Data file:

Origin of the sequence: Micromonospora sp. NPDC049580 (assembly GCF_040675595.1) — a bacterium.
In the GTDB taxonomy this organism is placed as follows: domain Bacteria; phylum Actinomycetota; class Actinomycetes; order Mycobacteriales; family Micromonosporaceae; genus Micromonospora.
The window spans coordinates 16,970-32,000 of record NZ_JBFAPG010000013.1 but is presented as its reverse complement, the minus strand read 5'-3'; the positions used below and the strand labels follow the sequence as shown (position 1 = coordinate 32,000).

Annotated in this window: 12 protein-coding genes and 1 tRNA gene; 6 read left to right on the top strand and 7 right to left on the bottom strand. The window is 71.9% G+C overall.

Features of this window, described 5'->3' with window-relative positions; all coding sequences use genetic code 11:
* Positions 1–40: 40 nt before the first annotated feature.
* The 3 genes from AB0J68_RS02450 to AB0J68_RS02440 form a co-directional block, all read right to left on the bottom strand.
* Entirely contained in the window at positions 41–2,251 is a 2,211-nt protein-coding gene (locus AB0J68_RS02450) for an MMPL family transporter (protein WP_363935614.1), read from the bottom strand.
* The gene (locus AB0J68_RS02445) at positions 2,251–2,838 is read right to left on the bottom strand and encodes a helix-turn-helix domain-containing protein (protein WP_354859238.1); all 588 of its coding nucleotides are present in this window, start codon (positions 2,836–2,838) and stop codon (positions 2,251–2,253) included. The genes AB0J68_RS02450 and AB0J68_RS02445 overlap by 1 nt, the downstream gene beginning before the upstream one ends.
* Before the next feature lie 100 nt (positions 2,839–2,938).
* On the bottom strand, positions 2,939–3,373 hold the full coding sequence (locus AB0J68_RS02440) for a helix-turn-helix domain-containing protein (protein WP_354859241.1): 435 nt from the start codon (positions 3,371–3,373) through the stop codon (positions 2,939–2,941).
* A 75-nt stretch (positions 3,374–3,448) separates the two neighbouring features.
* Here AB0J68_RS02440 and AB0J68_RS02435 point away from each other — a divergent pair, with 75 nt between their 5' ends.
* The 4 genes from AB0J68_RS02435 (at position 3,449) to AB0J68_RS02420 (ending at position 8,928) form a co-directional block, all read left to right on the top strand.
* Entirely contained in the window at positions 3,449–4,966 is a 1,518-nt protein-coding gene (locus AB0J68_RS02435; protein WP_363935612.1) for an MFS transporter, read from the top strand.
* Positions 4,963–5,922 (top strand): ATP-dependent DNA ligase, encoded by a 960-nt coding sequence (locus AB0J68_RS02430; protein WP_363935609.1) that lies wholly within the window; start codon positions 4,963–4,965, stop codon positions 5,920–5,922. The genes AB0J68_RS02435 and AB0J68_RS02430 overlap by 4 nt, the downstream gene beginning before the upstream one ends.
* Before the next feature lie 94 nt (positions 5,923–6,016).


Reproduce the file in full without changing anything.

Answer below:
Origin of the sequence: Micromonospora sp. NPDC049580 (assembly GCF_040675595.1) — a bacterium.
In the GTDB taxonomy this organism is placed as follows: domain Bacteria; phylum Actinomycetota; class Actinomycetes; order Mycobacteriales; family Micromonosporaceae; genus Micromonospora.
The window spans coordinates 16,970-32,000 of record NZ_JBFAPG010000013.1 but is presented as its reverse complement, the minus strand read 5'-3'; the positions used below and the strand labels follow the sequence as shown (position 1 = coordinate 32,000).

Annotated in this window: 12 protein-coding genes and 1 tRNA gene; 6 read left to right on the top strand and 7 right to left on the bottom strand. The window is 71.9% G+C overall.

Features of this window, described 5'->3' with window-relative positions; all coding sequences use genetic code 11:
* Positions 1–40: 40 nt before the first annotated feature.
* The 3 genes from AB0J68_RS02450 to AB0J68_RS02440 form a co-directional block, all read right to left on the bottom strand.
* Entirely contained in the window at positions 41–2,251 is a 2,211-nt protein-coding gene (locus AB0J68_RS02450) for an MMPL family transporter (protein WP_363935614.1), read from the bottom strand.
* The gene (locus AB0J68_RS02445) at positions 2,251–2,838 is read right to left on the bottom strand and encodes a helix-turn-helix domain-containing protein (protein WP_354859238.1); all 588 of its coding nucleotides are present in this window, start codon (positions 2,836–2,838) and stop codon (positions 2,251–2,253) included. The genes AB0J68_RS02450 and AB0J68_RS02445 overlap by 1 nt, the downstream gene beginning before the upstream one ends.
* Before the next feature lie 100 nt (positions 2,839–2,938).
* On the bottom strand, positions 2,939–3,373 hold the full coding sequence (locus AB0J68_RS02440) for a helix-turn-helix domain-containing protein (protein WP_354859241.1): 435 nt from the start codon (positions 3,371–3,373) through the stop codon (positions 2,939–2,941).
* A 75-nt stretch (positions 3,374–3,448) separates the two neighbouring features.
* Here AB0J68_RS02440 and AB0J68_RS02435 point away from each other — a divergent pair, with 75 nt between their 5' ends.
* The 4 genes from AB0J68_RS02435 (at position 3,449) to AB0J68_RS02420 (ending at position 8,928) form a co-directional block, all read left to right on the top strand.
* Entirely contained in the window at positions 3,449–4,966 is a 1,518-nt protein-coding gene (locus AB0J68_RS02435; protein WP_363935612.1) for an MFS transporter, read from the top strand.
* Positions 4,963–5,922 (top strand): ATP-dependent DNA ligase, encoded by a 960-nt coding sequence (locus AB0J68_RS02430; protein WP_363935609.1) that lies wholly within the window; start codon positions 4,963–4,965, stop codon positions 5,920–5,922. The genes AB0J68_RS02435 and AB0J68_RS02430 overlap by 4 nt, the downstream gene beginning before the upstream one ends.
* Before the next feature lie 94 nt (positions 5,923–6,016).